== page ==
Immortal Beloved (1994)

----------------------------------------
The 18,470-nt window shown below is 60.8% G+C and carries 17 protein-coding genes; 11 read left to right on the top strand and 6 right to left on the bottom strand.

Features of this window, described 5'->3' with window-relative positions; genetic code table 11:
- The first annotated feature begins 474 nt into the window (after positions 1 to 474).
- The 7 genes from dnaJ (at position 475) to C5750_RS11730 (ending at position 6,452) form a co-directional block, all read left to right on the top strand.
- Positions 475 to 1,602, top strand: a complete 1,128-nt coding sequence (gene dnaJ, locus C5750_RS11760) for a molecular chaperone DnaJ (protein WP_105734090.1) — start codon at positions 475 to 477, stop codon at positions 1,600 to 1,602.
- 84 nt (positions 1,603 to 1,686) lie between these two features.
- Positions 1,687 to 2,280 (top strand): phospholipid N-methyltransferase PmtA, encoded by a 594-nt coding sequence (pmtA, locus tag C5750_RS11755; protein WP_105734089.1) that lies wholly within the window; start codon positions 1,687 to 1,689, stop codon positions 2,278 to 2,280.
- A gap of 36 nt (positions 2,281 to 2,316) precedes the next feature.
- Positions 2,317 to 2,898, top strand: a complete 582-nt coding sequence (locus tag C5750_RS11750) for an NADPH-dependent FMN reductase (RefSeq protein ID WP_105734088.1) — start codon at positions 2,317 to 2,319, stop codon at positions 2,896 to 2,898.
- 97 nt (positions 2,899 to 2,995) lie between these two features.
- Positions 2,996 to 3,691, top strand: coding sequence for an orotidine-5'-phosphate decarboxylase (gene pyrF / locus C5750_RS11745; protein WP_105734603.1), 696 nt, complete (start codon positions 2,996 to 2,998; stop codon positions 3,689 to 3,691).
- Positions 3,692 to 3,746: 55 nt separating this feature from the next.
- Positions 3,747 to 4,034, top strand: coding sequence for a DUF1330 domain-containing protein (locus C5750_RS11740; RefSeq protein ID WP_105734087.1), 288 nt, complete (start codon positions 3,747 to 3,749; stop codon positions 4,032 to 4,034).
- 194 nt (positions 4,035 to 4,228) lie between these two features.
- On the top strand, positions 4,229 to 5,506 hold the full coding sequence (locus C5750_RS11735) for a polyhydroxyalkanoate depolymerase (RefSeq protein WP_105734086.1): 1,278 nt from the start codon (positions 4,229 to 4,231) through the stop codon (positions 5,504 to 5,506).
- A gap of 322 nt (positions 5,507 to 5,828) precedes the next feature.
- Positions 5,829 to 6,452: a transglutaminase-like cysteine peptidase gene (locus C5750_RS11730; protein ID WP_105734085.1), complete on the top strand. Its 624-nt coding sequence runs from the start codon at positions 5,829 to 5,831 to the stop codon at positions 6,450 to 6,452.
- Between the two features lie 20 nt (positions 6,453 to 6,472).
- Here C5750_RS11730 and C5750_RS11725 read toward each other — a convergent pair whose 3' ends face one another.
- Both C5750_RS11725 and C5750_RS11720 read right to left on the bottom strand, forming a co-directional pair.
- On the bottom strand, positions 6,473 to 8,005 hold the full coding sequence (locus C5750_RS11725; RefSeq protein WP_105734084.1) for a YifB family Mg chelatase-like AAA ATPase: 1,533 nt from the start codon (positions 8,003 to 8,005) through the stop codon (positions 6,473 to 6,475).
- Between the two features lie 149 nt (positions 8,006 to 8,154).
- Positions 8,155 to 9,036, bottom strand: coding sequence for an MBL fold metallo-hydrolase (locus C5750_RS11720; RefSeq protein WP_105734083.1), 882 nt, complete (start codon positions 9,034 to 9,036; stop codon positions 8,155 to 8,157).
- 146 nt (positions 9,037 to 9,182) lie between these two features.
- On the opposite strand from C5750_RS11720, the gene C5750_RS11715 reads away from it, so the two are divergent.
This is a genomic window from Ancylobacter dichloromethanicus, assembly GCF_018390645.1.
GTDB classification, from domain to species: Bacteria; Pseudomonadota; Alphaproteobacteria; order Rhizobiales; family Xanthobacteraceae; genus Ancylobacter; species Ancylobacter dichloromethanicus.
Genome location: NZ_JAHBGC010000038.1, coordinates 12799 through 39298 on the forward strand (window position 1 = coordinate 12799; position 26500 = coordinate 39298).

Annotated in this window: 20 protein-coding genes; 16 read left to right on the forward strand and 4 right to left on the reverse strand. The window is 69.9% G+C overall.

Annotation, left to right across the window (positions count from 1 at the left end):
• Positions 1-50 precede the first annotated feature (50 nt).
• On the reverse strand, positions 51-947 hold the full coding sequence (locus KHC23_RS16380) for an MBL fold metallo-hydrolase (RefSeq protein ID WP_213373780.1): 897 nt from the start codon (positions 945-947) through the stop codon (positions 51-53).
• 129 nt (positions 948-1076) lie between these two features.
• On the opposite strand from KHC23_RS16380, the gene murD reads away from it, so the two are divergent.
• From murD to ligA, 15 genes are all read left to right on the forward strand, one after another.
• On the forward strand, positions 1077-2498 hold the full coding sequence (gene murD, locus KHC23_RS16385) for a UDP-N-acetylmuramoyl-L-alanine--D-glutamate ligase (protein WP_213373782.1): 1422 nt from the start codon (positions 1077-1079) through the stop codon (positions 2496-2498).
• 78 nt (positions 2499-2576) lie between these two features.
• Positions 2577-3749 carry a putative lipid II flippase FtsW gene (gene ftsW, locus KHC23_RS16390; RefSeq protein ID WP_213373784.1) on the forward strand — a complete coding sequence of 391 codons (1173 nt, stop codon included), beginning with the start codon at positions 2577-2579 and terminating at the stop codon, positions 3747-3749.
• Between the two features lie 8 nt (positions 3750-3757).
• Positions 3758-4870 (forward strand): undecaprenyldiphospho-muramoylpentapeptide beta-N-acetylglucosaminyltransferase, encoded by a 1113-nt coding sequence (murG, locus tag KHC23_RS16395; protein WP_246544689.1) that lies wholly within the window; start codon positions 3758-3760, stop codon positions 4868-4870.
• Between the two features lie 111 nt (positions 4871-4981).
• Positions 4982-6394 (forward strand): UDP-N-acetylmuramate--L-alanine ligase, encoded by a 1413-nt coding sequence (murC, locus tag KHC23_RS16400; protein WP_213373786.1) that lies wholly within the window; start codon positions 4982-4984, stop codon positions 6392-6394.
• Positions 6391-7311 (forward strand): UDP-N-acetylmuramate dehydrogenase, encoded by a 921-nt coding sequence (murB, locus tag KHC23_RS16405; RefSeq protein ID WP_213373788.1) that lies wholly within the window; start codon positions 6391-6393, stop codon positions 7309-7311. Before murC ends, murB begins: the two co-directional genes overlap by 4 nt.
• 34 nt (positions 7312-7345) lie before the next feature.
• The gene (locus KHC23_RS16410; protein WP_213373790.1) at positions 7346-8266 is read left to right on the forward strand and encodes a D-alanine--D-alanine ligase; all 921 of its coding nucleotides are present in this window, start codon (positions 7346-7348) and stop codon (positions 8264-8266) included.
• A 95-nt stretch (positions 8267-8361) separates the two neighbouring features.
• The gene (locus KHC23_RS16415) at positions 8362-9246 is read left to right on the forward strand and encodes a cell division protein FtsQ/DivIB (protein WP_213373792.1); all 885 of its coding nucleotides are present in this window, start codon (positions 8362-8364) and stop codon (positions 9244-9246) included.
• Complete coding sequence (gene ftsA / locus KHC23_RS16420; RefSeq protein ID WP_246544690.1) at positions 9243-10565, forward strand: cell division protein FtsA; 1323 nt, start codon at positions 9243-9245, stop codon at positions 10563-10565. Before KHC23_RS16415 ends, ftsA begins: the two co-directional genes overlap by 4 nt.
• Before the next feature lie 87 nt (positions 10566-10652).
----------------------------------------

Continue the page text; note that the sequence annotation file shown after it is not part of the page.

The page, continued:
There are only two real problems with writer/director Bernard Rose's semi-biopic of Electric Light Orchestra influence and fairly good composer Ludwig van Beethoven. 1) The viewer spends anxious moments worrying if Ludwig's head (played by Gary Oldman) is going to explode from sheer thespian intensity, and 2) It's not really a "good" movie. But screw the quibbles and dig the film's piquant riffing on a known fact: On his deathbed, Beethoven scribbled a missive to a mysterious "immortal beloved," and then croaked. Which causes Ludwig's secretary (Jeroen Krabbé) to get all Rosebud and scour 19th-century Vienna, trying to figure out whether his boss' paramour was the Countess Guicciardi (Valeria Golino), Countess Erdody (Isabella Rossellini), his sister-in-law Johanna (Johanna Ter Steege), or Johanna's son Karl (Marco Hofschneider). Or, for all Rose (Paperhouse) knows or cares about historical accuracy, ELO's Jeff Lynne. What matters is Rose's hyper-febrile visual sense, which makes Ken Russell seem downright Jesse Helmsian in comparison (to pick just one example: a post-childhood-trauma scene where a lake fills with a twinkling galaxy of stars to the magnificent accompaniment of the "Ode to Joy"), and the film's sheer fuck-it-all romantic abandon. To paraphrase Baltimore's own Greg Kihn, they don't make 'em like that anymore.